Problem #2 - That Pesky Online Competitor With Prices Too Good To Be True
Most of us are familiar with the story about David and Goliath. David was a regular shepherd and Goliath was a huge soldier capable of squashing David with his pinky toe. We all know what happens in the end: David is triumphant as he slings his stone at Goliath's forehead, and the monstrous soldier is beaten. (Side note: suggested reading)
It's the same thing here. If you play 4imprint's game, they will crush you. They are optimized for low prices and the efficient processing of orders and they are the best in the world at this model. As a small independent distributor, or even a distributor working for a national franchise with access to "good, off EQP pricing" you stand little chance, unless you play the low margin game. 4imprint and their ilk are relentlessly efficient juggernauts that have won the price/transaction game. Good for them.
You can beat the online competition by moving up the food chain and differentiating your business with one or all of the following services.
- Unique design services (not art clean up, but original graphic design services) - Fulfillment and kitting services - E-commerce stores (beautifully designed on demand stores, not necessarily the huge company store programs as they have margin challenges of their own) - Content marketing and social media services - Event planning - Selling complementary product lines like packaging or print products - An incredible experience of working with your distributorship (i.e. delight them with your efficient processes) - A consultative based approach where you dig deep into what they are trying to accomplish. Sell them an ROI on their promotion, don't sell them a cheap widget. - Create a unique brand for your distributorship so you stand out. Make a statement about who you are beyond just offering low prices and good service.
Online competitors can't compete here as these services are not scalable and scale is what they look for in their quest for efficiency and low prices. If you can change the game, you have access to a whole new market.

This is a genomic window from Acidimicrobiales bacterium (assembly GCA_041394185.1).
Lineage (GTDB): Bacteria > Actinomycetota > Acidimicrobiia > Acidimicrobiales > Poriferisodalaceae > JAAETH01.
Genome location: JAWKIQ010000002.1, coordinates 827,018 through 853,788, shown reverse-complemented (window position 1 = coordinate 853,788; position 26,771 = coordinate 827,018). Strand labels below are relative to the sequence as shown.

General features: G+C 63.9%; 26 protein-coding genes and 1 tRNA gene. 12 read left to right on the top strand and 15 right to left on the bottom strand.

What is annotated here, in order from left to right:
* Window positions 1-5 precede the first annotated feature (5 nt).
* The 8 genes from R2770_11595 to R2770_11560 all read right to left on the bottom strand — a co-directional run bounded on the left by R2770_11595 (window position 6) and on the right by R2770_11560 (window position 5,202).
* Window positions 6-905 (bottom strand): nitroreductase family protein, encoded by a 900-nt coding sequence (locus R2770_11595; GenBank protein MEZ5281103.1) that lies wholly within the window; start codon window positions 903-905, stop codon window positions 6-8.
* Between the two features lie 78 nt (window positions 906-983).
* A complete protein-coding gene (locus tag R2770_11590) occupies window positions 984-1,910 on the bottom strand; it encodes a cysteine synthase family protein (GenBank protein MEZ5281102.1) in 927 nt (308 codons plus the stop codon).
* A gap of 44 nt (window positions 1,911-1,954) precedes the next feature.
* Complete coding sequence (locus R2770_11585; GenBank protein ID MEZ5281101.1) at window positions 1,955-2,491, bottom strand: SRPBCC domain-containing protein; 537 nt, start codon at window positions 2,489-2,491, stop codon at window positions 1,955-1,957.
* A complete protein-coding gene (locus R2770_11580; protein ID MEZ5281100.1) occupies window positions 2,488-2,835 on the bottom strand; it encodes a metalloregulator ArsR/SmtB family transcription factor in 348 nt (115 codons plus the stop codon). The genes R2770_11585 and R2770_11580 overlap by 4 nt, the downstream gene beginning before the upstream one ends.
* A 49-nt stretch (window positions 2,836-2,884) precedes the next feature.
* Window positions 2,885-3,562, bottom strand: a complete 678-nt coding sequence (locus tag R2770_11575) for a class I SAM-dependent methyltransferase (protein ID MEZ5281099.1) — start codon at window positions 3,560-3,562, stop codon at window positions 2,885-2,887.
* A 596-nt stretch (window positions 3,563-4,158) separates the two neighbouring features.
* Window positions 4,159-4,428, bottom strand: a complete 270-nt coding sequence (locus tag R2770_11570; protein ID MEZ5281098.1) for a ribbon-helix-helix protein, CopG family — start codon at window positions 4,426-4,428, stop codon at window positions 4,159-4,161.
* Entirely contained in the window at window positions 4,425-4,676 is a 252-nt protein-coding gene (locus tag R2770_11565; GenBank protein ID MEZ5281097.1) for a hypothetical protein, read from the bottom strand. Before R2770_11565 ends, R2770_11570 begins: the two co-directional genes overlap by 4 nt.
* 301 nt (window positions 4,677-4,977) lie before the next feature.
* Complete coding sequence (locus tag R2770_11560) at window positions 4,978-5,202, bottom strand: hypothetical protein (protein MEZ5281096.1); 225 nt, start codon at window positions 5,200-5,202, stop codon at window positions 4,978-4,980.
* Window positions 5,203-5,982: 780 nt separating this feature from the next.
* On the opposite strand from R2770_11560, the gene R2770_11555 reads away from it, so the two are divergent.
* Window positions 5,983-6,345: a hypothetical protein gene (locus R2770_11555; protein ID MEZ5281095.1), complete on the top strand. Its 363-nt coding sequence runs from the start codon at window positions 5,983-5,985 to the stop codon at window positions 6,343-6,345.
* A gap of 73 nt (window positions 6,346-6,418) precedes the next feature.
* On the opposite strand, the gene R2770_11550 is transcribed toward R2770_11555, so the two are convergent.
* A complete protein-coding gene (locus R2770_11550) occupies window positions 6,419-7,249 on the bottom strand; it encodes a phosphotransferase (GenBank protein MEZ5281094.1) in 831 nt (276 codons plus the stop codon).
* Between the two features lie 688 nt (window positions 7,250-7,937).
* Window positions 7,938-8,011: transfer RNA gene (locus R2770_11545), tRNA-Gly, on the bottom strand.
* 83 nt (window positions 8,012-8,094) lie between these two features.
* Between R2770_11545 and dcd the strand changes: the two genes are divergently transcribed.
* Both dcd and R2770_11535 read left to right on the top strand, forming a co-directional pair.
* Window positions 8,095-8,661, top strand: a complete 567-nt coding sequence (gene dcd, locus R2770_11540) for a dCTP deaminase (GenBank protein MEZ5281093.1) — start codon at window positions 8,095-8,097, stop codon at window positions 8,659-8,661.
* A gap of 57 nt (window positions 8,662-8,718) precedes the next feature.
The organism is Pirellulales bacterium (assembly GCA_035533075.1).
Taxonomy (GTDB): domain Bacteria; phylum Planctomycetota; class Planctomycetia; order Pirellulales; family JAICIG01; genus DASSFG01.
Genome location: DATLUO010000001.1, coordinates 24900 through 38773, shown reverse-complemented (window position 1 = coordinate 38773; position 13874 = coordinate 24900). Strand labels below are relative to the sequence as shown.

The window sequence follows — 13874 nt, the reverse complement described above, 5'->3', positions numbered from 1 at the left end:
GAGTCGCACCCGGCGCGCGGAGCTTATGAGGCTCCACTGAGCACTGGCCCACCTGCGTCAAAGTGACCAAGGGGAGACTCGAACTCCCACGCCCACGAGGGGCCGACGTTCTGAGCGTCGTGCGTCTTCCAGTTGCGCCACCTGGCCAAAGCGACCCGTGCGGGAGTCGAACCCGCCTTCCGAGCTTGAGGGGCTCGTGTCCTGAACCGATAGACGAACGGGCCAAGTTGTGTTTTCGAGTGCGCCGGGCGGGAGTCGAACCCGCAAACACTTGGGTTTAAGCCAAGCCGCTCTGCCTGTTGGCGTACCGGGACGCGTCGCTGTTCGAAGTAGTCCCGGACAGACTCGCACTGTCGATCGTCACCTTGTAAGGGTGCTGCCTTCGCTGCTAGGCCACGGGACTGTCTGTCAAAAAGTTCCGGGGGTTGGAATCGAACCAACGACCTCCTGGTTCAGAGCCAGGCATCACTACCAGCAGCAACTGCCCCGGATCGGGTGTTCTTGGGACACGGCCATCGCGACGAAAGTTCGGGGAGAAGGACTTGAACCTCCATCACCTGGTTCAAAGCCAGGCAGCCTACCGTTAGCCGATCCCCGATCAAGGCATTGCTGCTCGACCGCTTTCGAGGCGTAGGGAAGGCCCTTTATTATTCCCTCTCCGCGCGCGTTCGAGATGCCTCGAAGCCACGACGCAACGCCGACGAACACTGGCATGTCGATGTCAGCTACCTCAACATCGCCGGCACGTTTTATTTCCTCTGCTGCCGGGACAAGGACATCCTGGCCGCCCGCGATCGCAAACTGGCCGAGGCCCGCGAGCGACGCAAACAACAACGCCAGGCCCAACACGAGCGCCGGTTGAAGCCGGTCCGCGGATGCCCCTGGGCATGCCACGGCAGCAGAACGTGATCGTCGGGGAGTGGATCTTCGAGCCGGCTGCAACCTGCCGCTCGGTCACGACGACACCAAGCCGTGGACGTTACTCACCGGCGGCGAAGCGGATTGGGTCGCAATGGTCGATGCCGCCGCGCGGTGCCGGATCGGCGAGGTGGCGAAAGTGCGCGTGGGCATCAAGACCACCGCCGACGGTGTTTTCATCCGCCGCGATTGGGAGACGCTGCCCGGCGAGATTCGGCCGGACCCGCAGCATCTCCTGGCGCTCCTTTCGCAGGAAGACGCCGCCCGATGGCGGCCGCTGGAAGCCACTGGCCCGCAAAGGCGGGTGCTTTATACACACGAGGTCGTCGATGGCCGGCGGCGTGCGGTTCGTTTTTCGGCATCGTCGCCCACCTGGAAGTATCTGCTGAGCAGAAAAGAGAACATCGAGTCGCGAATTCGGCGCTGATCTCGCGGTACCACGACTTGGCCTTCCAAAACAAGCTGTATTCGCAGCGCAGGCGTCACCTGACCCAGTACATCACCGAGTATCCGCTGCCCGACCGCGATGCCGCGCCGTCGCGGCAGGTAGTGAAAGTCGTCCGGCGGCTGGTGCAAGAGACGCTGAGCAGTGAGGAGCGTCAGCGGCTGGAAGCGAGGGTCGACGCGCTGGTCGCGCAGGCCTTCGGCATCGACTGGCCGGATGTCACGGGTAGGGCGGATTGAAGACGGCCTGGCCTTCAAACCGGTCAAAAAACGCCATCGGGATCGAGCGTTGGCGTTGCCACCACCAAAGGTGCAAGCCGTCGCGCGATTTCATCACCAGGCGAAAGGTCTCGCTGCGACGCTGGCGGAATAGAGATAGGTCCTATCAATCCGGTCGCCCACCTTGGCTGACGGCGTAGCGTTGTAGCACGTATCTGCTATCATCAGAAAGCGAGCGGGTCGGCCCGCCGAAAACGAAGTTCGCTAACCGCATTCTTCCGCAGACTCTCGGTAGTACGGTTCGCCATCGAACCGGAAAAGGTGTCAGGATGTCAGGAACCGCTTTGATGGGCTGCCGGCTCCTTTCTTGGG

In closing, I want to draw an analogy between our industry and the travel industry. Expedia put many travel agents out of business when they launched in the late 90s. And I believe that was a good thing for customers. Who wants to call up someone to book an economy flight to Chicago when they can do the same thing less expensively and 100x faster online? Thank you Expedia!
However, look at the segment of niche/agency based travel companies flourishing today. A great example is G Adventures. They offer experience based trips to adventure oriented travelers willing to pay for the experience. You can't buy these trips on Expedia, and even if you could, I suspect most people would prefer G Adventures because they hold your hand through the process as they are experts at this type of travel.
The travel industry has seen huge growth over the last 15 years and two types of companies are growing in parallel - the cheap online players that focus on plane tickets and hotel rooms, and the experience based agencies that provide the hotel rooms and plane tickets along with an experience of a lifetime.
It comes down to this: Know your customer's dreams, understand your competitor's weaknesses and focus on your key point of differentiation. If you stay relentlessly focused on these three areas, you will build a profitable and sustainable business, in spite of the online competition.
Mark Graham is the founder of RIGHTSLEEVE and co-founder of commonsku. You can reach him on Twitter at @heymarkgraham. And if you've ever complained about your online competitor, he wants to hear from you. Ping him: mark [at] commonsku.com